It’s not giving up so easily, though. It haunts my newsfeed, and Facebook’s right rail. And, just as I’ve said about other material goods that have followed me online long after my fascination with them has waned, I wish it would go away.
But here’s the weird thing. There’s really no reason to complain about it, because I just discovered it can go away. However, there’s a caveat -- to figure out how, I had to do some intensive data drilling that finally (and only after going out to Google and searching for “Facebook Ad Preferences”) revealed itself, back within the Facebook Help Center. It’s Facebook’s Ad Preferences tool, which you can employ simply by clicking on the “x” that appears if you mouse over an ad. It lets you make the decision to no longer see it.
Poof! Blue couch begone!
Maybe you knew about this preferences tool already, but based on conversations I’ve had recently with people in the industry, I bet fewer people-- even among the digerati -- know about this than one would think. Everyone complains about being stalked by advertisers. And, as I alluded to earlier, Facebook (and other platforms) doesn’t make this easy to find. I bet most of us, blinded by a fog of content, never bother to wonder what goes on if you click that little “x.”
And therein lies the greater conundrum about the push-and-pull of our online lives. According to a study released just this week by the Pew Internet Project – a study that was explicitly conducted to gauge Americans’ attitudes about privacy in the post-Snowden era – there’s plenty of concern about online privacy. There just doesn’t seem to be a ton of will to do anything about it.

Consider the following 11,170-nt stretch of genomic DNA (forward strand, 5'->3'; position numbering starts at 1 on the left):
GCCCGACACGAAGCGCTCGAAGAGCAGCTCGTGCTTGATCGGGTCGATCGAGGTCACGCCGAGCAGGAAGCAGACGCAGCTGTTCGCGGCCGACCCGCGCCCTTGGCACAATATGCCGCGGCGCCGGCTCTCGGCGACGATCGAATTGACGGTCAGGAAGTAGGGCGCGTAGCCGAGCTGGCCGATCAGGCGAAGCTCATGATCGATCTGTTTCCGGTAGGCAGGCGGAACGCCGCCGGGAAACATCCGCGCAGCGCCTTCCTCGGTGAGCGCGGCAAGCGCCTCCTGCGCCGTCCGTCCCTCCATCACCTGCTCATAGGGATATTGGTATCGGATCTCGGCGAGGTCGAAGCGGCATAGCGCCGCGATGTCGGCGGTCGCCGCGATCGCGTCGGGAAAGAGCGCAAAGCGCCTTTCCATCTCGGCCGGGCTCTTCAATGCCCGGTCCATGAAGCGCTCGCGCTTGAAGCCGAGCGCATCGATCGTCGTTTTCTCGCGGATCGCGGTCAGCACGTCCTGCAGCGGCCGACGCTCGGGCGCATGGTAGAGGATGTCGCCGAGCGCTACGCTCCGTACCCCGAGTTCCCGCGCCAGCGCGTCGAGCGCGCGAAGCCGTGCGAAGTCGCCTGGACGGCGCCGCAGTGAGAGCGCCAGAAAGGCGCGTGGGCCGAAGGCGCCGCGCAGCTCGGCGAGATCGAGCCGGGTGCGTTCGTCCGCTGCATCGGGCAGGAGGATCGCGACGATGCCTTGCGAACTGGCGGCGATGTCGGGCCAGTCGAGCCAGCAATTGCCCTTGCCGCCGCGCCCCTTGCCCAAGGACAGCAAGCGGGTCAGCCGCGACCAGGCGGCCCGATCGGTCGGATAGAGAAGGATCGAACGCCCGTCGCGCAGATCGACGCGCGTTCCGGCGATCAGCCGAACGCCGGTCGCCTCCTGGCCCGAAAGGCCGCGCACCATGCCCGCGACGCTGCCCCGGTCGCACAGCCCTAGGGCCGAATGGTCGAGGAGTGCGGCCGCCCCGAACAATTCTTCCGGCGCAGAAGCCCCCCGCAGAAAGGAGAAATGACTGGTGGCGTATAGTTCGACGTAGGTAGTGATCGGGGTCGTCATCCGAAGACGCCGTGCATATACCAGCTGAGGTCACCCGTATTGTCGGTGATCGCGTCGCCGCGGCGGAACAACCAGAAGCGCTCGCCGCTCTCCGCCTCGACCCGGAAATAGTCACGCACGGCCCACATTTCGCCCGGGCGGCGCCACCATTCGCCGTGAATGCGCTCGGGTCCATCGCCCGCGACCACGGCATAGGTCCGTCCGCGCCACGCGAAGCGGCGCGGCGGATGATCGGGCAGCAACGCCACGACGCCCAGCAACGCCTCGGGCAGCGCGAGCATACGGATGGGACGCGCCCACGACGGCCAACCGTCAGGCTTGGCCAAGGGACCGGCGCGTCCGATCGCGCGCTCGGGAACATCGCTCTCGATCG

Eighty-one percent of those surveyed said they felt “not very secure” or “not at all secure” about social media for them to “share private information.” Only 37% said they felt they were doing enough to protect their information online; while 64% felt the government should take a larger role in regulating advertisers.
And then there’s my favorite stat of all: 55% “agree” or “strongly agree” with this sentence: “I am willing to share some information about myself with companies in order to use online services for free.” Which means that potentially 45% of people would consider paying some money to avoid having their information used to target them. Let’s all join Ello!
So people are concerned about their privacy, and yet, they seem to suffer from inertia. Which brings me back to that blue couch. What if I make ads for it go away just as they decide to introduce it in red? What if I miss the news?
Maybe I won’t click on that “x” after all. Sigh.